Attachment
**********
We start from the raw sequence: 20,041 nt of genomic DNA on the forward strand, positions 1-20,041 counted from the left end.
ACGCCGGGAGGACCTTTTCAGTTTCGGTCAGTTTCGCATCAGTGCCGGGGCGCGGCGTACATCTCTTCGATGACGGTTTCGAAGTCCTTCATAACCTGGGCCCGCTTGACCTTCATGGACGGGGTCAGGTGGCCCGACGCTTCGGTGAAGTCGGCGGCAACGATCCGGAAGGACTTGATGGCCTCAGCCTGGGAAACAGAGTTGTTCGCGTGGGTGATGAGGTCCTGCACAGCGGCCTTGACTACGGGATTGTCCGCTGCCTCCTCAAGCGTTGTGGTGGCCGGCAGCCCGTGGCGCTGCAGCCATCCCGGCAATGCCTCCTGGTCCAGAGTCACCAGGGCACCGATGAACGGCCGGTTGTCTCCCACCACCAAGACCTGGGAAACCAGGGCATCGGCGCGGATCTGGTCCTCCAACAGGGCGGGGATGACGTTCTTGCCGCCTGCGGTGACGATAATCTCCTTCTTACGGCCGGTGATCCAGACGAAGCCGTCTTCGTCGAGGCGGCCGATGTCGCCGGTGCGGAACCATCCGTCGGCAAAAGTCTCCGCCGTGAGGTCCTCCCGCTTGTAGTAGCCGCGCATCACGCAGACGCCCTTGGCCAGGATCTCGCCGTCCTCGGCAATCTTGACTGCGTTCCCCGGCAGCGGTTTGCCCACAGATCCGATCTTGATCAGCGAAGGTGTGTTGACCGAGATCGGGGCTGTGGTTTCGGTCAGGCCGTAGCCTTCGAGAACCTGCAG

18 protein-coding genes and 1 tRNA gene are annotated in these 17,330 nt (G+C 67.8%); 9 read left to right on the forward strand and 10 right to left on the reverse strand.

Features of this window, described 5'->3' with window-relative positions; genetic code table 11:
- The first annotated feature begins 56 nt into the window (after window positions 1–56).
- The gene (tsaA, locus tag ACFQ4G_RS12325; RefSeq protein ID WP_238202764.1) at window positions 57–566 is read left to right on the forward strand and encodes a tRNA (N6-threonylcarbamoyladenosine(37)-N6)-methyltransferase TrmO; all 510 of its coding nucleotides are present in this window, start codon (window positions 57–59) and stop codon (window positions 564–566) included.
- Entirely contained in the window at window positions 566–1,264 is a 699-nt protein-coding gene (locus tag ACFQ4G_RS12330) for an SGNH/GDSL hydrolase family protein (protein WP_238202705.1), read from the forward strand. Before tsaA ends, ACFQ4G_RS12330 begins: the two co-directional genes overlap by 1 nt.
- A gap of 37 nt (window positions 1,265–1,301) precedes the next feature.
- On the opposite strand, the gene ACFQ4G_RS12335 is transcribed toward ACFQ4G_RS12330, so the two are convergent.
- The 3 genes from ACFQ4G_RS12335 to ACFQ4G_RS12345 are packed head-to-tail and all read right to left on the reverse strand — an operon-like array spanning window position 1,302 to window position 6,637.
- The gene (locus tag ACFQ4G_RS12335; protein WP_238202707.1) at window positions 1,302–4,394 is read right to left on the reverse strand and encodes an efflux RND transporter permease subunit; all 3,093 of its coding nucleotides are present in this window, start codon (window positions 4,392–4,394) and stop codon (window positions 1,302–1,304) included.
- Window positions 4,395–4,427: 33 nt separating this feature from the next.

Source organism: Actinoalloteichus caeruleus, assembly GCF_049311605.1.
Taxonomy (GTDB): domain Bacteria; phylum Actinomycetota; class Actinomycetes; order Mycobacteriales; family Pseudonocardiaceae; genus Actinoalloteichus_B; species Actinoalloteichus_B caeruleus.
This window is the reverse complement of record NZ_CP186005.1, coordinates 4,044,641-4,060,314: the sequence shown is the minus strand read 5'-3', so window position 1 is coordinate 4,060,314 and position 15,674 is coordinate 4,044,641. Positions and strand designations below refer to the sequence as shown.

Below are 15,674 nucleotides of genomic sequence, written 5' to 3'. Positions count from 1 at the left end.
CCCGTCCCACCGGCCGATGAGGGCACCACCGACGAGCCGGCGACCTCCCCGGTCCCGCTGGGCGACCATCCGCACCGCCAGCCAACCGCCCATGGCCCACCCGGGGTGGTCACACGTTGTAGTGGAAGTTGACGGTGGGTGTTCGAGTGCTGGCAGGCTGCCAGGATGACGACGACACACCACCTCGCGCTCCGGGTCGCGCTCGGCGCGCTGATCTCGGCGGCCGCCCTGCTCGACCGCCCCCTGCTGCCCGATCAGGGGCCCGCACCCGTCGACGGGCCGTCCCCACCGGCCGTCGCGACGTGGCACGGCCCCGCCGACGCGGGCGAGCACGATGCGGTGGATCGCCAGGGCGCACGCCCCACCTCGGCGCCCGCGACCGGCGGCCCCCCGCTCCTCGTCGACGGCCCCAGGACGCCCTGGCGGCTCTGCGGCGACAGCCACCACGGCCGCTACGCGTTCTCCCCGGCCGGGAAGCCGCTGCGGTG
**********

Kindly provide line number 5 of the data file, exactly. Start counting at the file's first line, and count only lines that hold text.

- The first annotated feature begins 56 nt into the window (after window positions 1–56).